Mark: Well, the Spartans ... the warriors had young male lovers so that in war they would protect them because they wouldn't want their lover to die. They'd have that relationship to protect them, more than just brothers in arms, no pun intended.
- - -
Karen: Okay, so I was out in California a couple of weeks ago, and I had the most amazing experience in the Napa Valley. I was there for a conference but I went a day early. I decided to go to this roadside hotel thing in Calistoga, which is like this spa town, and I'm having dinner by myself and this guy comes up and we start talking, telling me all kinds of things about my life that he couldn't have known unless he was like ...tied into some other universe. He started talking to me about why I don't have kids. He says, You've got to stay away from men because they don't know what they're doing right now. And I don't know about that.
Todd: Yet you bring it up.
Karen: I bring it up because I was thinking about the hermaphrodite, and what does that symbolize in our culture right now?
Todd: Is it confusion? In a way, I think maybe we're sexually confused, as a nation at least.
Mark: Why, though?
Jackie: If I went to a porno with a bunch of women together ...
Jackie: Totally excited.
Mark: Wait, wait. What are we talking about?
Jackie: I don't find myself confused. For example, my ex-boyfriend would say that he felt that if he was a good father, then his son would not grow up to be a homosexual, which I think is so funny. Because I don't think you can control those things.
Todd: I don't mean that individually we have sexual identity issues. I mean that as a culture, we don't know how to define the sexes anymore. Women are doing whatever they want to do, men don't know what their role is ...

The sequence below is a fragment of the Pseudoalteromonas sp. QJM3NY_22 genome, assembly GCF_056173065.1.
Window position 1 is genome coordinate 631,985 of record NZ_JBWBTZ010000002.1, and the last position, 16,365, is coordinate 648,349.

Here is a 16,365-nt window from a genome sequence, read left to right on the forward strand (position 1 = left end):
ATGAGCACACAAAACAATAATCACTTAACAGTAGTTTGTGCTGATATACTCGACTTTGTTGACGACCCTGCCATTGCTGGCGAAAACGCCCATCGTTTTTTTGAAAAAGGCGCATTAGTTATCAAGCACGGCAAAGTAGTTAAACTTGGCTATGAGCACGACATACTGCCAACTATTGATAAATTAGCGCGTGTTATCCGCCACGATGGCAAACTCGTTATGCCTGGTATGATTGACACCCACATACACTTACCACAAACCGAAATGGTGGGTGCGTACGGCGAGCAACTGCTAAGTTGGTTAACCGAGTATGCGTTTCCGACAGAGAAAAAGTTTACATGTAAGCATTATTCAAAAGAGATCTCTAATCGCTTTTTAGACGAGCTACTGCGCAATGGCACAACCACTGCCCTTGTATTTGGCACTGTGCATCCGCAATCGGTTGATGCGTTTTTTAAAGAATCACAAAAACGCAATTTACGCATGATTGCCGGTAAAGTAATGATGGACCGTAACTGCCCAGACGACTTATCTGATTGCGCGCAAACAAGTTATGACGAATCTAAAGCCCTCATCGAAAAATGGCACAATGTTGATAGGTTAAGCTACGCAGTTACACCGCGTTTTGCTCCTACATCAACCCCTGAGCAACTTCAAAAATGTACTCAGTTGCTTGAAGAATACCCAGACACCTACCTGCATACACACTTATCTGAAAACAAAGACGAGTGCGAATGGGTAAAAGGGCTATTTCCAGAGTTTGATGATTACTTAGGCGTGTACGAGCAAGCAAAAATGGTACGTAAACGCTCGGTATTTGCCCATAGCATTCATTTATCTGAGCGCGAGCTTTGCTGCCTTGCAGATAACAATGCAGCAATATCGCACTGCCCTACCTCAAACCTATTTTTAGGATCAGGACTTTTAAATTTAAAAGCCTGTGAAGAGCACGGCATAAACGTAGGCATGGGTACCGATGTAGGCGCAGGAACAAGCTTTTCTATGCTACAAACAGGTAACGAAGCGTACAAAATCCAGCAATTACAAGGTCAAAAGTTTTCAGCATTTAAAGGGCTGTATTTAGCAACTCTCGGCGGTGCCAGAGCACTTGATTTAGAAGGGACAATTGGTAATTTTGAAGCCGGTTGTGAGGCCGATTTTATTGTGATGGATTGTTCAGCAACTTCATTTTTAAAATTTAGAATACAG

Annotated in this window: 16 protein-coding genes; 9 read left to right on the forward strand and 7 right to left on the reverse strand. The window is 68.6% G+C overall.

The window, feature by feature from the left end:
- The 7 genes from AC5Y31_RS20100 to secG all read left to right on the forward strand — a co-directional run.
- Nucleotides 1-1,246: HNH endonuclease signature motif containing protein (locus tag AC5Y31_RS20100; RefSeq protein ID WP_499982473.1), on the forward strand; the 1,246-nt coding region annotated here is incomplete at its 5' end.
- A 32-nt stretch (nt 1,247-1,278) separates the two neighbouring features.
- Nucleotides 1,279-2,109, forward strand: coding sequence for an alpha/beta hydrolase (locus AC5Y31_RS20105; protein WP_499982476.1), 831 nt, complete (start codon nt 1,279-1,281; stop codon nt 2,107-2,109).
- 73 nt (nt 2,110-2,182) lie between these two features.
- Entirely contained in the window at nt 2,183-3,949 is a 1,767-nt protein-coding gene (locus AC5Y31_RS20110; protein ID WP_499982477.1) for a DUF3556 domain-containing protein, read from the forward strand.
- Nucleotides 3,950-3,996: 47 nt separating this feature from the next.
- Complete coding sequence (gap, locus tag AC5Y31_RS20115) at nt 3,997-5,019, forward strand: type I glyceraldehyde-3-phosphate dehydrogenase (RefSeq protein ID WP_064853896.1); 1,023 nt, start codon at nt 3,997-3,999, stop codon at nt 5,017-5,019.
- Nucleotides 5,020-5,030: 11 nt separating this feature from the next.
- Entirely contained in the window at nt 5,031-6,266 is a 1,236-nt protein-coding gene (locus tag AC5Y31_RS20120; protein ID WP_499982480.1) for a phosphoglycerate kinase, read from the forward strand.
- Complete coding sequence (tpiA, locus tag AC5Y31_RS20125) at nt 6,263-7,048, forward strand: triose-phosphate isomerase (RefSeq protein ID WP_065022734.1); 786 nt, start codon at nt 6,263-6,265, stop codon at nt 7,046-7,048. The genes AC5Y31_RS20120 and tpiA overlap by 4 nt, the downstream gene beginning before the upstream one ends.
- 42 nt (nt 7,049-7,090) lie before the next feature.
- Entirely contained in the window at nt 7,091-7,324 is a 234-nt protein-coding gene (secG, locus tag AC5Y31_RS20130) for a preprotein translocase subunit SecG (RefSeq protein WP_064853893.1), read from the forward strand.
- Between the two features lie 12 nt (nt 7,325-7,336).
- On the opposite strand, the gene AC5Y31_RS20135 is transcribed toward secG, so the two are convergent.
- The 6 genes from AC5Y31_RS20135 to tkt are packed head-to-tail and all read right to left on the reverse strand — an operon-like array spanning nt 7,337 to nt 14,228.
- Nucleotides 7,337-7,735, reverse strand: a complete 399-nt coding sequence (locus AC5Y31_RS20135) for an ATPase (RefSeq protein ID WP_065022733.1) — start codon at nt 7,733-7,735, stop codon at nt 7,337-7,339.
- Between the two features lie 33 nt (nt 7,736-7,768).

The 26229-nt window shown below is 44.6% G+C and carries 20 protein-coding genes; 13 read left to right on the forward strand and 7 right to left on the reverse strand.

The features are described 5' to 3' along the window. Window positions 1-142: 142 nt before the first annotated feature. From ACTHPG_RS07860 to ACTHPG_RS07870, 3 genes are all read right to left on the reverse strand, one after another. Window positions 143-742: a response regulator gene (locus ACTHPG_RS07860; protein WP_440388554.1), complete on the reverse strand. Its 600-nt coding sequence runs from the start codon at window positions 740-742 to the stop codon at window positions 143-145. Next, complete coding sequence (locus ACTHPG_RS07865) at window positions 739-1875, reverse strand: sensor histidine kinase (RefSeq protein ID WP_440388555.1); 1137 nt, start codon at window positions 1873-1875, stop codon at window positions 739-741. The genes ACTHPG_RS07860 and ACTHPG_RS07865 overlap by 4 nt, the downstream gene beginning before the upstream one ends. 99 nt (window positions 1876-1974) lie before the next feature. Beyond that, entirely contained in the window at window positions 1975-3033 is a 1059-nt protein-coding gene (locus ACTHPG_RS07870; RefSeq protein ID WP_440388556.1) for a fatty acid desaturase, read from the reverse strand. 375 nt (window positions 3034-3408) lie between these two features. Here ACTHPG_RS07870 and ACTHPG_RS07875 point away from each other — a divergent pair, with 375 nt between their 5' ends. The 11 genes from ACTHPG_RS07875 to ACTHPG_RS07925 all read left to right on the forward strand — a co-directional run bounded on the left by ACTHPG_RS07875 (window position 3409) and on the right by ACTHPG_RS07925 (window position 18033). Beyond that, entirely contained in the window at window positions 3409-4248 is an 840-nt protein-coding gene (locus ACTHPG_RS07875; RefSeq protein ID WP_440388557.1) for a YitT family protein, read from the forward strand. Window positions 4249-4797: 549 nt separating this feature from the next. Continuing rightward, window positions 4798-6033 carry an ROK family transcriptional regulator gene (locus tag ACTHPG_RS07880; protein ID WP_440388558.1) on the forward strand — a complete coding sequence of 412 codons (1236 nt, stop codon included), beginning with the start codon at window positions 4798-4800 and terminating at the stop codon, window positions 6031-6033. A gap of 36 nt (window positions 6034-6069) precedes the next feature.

Mark: But do they need to? I mean, who the hell cares?
Marcus: I care. There are things as a man that I think I missed. It's like the Iron John shit. You lose the father to the industrial ... My dad was never home and I never really had the initiation into the village, and as ridiculous as that sounds, I think that's legitimate.
Karen: I do too.
Marcus: I haven't had any big victories in my life, I haven't gone out on any big hunt.
Mark: What do you mean victories?
Marcus: I don't know. Something that involves danger, where I'm dwarfed by something I'm scared of.
Jackie: Only nature can do that. We haven't evolved all that much. I want to raise my kids with sticks and stones. Go play. I don't want them to sit in front of a computer.
Todd: Do you think it's technology that's taking us away from our ...
Jackie: I do believe that to be challenged by something bigger than yourself is important. And I don't think much else can do it: Nature provides the ultimate step up from who you are. I mean, you are, simply, a little rock in the scree.
Todd: In the scree?
Mark: That was beautiful. Say it again.
Jackie: (Gesturing) I give you the finger now.
About the author: